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No more noodling in Missouri

Study shows hand-fishing could harm catfish population
Sunday, April 22, 2007 | 12:00 a.m. CDT; updated 8:31 p.m. CDT, Monday, May 2, 2011

Missouri fishermen no longer have the option of leaving their rods, reels and other tackle at home. The Missouri Department of Conservation ended experimental seasons for hand-fishing — also known as noodling ­— during a Conservation Commission meeting Friday in Lebanon, Mo.

The Commission discussed information from the Catfish Harvest Evaluation Project.

“The project looked, in part, at the size and number of catfish harvested by hand-fishing,” said Steve Eder, fisheries division chief at the Conservation Department.

Data collected by the fisheries division and analyzed by an independent research service played a role in the decision to end the experimental seasons, Eder said.

The Department of Conservation believes that the final results of the study will show that noodling will hurt copulation and catfish reproduction because catfish sit around their nests during mating season.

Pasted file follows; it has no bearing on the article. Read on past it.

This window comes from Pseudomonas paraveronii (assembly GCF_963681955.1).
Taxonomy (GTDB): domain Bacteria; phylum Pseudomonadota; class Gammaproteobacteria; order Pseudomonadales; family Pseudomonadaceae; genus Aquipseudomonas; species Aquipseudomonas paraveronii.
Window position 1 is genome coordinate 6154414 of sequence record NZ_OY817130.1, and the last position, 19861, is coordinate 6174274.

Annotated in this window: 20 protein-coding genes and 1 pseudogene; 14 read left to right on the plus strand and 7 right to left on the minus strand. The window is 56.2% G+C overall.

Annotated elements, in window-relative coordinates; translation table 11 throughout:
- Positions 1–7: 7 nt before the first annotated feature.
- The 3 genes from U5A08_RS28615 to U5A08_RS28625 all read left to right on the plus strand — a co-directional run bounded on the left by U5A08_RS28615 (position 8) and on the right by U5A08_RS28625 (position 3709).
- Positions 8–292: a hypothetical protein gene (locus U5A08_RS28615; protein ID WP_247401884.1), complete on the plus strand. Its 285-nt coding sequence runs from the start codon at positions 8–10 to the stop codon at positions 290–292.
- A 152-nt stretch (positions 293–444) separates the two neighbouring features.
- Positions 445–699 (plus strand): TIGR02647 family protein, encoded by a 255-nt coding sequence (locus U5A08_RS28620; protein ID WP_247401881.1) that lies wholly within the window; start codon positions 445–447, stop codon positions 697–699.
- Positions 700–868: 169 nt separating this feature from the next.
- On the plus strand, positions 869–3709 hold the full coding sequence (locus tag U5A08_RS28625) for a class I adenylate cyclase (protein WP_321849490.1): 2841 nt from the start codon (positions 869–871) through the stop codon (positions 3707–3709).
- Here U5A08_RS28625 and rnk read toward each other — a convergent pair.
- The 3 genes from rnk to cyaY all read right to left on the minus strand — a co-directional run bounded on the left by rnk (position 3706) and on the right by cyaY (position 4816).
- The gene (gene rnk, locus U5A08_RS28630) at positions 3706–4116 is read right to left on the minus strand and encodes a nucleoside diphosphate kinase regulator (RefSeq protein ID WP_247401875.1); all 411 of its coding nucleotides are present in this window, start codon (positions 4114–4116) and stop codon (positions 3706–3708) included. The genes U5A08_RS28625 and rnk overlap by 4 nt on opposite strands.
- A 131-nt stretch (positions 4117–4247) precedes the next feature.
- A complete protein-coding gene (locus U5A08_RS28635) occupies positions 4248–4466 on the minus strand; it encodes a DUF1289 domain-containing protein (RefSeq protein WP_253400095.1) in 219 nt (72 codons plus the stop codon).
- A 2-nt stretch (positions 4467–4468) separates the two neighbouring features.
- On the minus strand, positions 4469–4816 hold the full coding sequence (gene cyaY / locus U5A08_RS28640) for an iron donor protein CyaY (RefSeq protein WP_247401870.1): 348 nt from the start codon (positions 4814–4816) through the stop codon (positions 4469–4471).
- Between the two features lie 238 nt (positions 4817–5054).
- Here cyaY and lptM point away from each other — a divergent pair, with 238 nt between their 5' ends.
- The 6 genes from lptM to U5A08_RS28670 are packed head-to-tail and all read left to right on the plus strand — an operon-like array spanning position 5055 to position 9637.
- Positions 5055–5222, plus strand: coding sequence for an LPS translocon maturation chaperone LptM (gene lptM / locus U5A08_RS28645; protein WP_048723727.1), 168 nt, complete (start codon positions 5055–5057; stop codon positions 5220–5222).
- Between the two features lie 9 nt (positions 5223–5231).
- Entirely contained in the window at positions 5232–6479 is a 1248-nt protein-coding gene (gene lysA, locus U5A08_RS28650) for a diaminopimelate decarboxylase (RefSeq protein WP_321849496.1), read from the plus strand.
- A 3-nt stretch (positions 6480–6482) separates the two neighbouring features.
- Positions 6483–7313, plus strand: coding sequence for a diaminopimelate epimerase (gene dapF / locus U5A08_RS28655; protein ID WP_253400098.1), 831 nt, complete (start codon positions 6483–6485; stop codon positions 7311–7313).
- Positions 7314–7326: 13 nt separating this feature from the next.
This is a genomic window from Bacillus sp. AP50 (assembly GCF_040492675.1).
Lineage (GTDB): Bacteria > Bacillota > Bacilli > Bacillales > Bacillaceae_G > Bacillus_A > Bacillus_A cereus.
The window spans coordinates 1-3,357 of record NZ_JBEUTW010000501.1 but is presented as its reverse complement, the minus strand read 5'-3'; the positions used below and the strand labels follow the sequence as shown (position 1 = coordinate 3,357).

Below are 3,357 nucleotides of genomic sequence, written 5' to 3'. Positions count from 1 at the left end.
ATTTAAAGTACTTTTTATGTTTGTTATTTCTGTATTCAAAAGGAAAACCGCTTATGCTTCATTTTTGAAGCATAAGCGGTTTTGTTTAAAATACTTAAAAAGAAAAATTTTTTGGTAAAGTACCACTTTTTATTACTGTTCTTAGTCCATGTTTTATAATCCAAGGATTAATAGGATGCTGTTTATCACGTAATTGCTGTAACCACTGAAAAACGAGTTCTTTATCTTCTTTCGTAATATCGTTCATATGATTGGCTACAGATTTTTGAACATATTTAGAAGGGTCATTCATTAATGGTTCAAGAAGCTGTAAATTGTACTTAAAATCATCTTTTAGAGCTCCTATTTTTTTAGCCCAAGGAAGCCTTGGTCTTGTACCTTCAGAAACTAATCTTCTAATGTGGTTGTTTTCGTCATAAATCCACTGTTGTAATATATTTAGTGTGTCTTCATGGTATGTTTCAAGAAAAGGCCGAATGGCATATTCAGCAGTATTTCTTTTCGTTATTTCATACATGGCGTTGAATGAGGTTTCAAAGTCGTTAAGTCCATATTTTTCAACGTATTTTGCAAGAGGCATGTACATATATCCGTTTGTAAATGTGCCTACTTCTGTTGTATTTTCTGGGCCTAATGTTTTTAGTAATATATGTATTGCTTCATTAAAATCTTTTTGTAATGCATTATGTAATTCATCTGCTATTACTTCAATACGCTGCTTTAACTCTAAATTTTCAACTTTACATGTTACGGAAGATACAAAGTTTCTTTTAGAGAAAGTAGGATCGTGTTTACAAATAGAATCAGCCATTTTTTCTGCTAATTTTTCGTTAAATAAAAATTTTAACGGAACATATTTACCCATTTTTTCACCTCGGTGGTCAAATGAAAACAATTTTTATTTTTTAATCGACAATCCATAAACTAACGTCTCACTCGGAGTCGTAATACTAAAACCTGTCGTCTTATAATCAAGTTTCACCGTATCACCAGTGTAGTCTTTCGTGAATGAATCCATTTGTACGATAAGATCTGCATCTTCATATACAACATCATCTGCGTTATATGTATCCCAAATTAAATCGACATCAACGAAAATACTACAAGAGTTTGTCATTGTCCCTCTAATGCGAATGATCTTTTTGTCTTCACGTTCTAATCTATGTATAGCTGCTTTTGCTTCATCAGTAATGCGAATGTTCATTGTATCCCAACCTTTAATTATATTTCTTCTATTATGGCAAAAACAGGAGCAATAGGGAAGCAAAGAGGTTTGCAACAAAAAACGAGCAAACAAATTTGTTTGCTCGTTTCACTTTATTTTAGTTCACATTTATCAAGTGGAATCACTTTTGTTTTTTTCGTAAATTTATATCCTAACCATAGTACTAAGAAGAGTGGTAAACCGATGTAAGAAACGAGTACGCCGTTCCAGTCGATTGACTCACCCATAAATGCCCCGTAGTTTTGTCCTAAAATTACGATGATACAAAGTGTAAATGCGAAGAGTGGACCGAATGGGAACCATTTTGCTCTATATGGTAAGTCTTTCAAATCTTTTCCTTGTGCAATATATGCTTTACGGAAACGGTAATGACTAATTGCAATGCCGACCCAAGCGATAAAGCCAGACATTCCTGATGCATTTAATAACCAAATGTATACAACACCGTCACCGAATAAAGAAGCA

The controversy began in 1919 when the General Assembly passed the first laws banning noodling in Missouri. Hand-fishing is legal in several nearby states, including Oklahoma, Tennessee and Arkansas.

Hand-fishers replace a hook and line with their bare hands in search of trophy-sized flathead, blue and channel catfish. The fish are often found on their nests in hollow logs or holes in stream banks during the summer spawning season.

Ending the hand-fishing seasons will protect larger catfish for anglers, according to a news release from the Department of Conservation.

The evaluation project conducted at Lost Valley Hatchery, near Warsaw, Mo., looked at the effect an annual hand-fishing season might have on catfish populations. Fisheries division researchers removed flathead catfish from the nest as if they were harvested by hand-fishing, said Eder.

“In each case where we did that, they, the eggs, all died,” he said.

A series of surveys by the Department of Conservation found that hand-fishermen look for flathead, blue and channel catfish weighing 17 pounds or more. Catches weighing 30 to 50 pounds are not unusual, the surveys found. Some hand-fishermen report catching 70- to 80-pound catfish.

The experimental hand-fishing seasons allowed Missourians to purchase a special permit for June 1 through July 15 in 2005 and 2006. However, only portions of the Fabius, Mississippi and St. Francis rivers were open to bare-handed fishing during the two-year test.

The complete ban on hand-fishing in Missouri takes effect immediately.


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